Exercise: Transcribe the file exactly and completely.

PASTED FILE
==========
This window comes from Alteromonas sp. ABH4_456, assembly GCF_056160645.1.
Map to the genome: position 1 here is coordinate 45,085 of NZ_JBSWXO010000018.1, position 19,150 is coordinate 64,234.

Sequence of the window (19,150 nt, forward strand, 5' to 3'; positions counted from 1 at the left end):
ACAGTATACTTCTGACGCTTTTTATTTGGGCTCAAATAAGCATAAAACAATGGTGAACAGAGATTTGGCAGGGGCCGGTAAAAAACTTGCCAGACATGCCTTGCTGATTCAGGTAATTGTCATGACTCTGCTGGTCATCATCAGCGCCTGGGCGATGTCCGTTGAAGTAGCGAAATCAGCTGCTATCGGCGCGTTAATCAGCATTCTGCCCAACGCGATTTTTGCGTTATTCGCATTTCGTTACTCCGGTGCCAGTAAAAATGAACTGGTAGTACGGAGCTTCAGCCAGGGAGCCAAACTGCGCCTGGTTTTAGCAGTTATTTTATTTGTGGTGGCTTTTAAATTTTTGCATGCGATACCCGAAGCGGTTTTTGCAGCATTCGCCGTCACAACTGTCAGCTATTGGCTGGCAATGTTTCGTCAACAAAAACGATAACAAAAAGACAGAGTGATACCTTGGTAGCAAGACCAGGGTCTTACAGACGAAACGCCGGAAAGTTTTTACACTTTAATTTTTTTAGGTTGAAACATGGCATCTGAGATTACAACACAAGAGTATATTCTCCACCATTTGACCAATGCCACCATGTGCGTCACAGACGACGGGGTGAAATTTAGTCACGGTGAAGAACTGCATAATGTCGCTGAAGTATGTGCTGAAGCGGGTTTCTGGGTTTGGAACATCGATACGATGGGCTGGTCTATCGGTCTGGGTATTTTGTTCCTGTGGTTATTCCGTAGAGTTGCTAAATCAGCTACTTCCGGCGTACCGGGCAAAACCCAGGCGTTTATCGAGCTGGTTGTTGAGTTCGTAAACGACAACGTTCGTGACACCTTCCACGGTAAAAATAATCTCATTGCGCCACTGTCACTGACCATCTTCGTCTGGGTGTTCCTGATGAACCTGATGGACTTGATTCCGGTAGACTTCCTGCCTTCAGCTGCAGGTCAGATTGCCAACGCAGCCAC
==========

This window comes from Alteromonas sp. ABH4_456, assembly GCF_056160645.1.
Map to the genome: position 1 here is coordinate 45,085 of NZ_JBSWXO010000018.1, position 19,150 is coordinate 64,234.

Sequence of the window (19,150 nt, forward strand, 5' to 3'; positions counted from 1 at the left end):
ACAGTATACTTCTGACGCTTTTTATTTGGGCTCAAATAAGCATAAAACAATGGTGAACAGAGATTTGGCAGGGGCCGGTAAAAAACTTGCCAGACATGCCTTGCTGATTCAGGTAATTGTCATGACTCTGCTGGTCATCATCAGCGCCTGGGCGATGTCCGTTGAAGTAGCGAAATCAGCTGCTATCGGCGCGTTAATCAGCATTCTGCCCAACGCGATTTTTGCGTTATTCGCATTTCGTTACTCCGGTGCCAGTAAAAATGAACTGGTAGTACGGAGCTTCAGCCAGGGAGCCAAACTGCGCCTGGTTTTAGCAGTTATTTTATTTGTGGTGGCTTTTAAATTTTTGCATGCGATACCCGAAGCGGTTTTTGCAGCATTCGCCGTCACAACTGTCAGCTATTGGCTGGCAATGTTTCGTCAACAAAAACGATAACAAAAAGACAGAGTGATACCTTGGTAGCAAGACCAGGGTCTTACAGACGAAACGCCGGAAAGTTTTTACACTTTAATTTTTTTAGGTTGAAACATGGCATCTGAGATTACAACACAAGAGTATATTCTCCACCATTTGACCAATGCCACCATGTGCGTCACAGACGACGGGGTGAAATTTAGTCACGGTGAAGAACTGCATAATGTCGCTGAAGTATGTGCTGAAGCGGGTTTCTGGGTTTGGAACATCGATACGATGGGCTGGTCTATCGGTCTGGGTATTTTGTTCCTGTGGTTATTCCGTAGAGTTGCTAAATCAGCTACTTCCGGCGTACCGGGCAAAACCCAGGCGTTTATCGAGCTGGTTGTTGAGTTCGTAAACGACAACGTTCGTGACACCTTCCACGGTAAAAATAATCTCATTGCGCCACTGTCACTGACCATCTTCGTCTGGGTGTTCCTGATGAACCTGATGGACTTGATTCCGGTAGACTTCCTGCCTTCAGCTGCAGGTCAGATTGCCAACGCAGCCAC